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TF North teachers award first four scholarships funded by spring benefit
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TF North teachers award first four scholarships funded by spring benefit

CALUMET CITY — When TF North High School teachers Chris Russo and Aaron Altenburg decided to start a scholarship fund during a pandemic, they didn't know if their idea would strike a chord.

Endurance Challenge 24 raised around $20,000 to help TF North students impacted by the pandemic.

But the colleagues and friends were overwhelmed by the response from the TF North and Calumet City communities. And now the first four E24 Endurance Award scholarships have been awarded to recent TF North graduates Nayah Carter, Trevontae Gartell, Erica Goodman and Justin Quijano.

The initial goal, according to Russo, was to award two scholarships this year to students affected by the pandemic. 

But he and Altenburg raised enough money with their E24 Endurance Run — 24 miles in 24 hours, from Cedar Lake to Calumet City — in May to afford two more scholarships this year. And there's more: even without additional fundraising, they have enough in the bank to fund scholarships for nine more years.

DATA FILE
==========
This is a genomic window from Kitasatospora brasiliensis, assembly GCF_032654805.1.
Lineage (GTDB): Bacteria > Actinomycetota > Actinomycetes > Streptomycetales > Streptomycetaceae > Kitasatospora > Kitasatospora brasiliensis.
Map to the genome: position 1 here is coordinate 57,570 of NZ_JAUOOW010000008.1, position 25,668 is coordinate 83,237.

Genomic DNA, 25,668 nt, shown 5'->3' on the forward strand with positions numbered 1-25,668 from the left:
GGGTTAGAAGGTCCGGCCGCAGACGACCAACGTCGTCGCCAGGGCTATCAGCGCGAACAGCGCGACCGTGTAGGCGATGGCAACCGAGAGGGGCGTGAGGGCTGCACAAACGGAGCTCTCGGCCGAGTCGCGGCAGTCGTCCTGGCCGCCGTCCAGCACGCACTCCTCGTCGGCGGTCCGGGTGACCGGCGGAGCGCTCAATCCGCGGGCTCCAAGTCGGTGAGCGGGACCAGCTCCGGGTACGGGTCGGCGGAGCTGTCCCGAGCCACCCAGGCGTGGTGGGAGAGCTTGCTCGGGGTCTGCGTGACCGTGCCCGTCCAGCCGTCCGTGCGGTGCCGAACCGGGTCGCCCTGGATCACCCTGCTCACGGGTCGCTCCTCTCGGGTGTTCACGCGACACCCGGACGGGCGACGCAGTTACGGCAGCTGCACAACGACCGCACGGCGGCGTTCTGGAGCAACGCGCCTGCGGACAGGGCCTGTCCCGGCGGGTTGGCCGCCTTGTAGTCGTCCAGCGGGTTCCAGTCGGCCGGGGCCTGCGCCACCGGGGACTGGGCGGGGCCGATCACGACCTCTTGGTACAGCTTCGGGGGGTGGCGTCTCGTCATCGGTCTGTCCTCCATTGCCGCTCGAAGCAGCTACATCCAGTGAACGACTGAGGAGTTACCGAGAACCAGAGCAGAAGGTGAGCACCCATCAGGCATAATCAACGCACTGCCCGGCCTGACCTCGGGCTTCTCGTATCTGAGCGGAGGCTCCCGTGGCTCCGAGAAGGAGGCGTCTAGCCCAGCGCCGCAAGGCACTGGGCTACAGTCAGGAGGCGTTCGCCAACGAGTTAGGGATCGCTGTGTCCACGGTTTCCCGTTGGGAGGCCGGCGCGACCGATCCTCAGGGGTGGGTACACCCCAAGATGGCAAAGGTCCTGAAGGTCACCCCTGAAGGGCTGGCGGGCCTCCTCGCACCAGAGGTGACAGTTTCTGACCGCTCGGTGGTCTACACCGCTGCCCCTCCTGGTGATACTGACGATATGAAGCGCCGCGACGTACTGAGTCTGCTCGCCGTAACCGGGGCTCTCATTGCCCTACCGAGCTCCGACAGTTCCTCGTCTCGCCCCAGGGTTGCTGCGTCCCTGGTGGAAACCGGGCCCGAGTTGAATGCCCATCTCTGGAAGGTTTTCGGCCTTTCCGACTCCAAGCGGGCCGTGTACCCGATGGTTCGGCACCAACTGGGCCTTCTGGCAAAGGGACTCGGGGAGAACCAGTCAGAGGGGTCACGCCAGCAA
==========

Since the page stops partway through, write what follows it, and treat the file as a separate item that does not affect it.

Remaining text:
There will be more E24 events, according to Russo, though a date for the next one has yet to be finalized. "We haven't decided if we're going to do a fall or spring run," he said.

One thing they do plan on is reaching out for more sponsors. The Calumet City police and fire departments were major partners this year, along with a number of local businesses.

TF North alumni also have been generous, including a pair of 2007 graduates.

Heero Abdulai, who spent a season in the Arena Football League and now hosts The Identity Booth podcast, coordinated a livestream of this year's run.

And Dometi Pongo, who hosts "MTV News" and the network's "True Life Crime" series, arranged for MTV to donate $2,000.

Russo only expects the momentum to build as the E24 brand becomes more recognizable.

"I've talked to other people in the business world," he said. "The (initial) outpouring of support was really nice."

It speaks to the tight-knit nature of the school community.

"Just because you leave TF North doesn't mean you're not (still) part of the family," Russo said, "and will help out those who are going to follow you."


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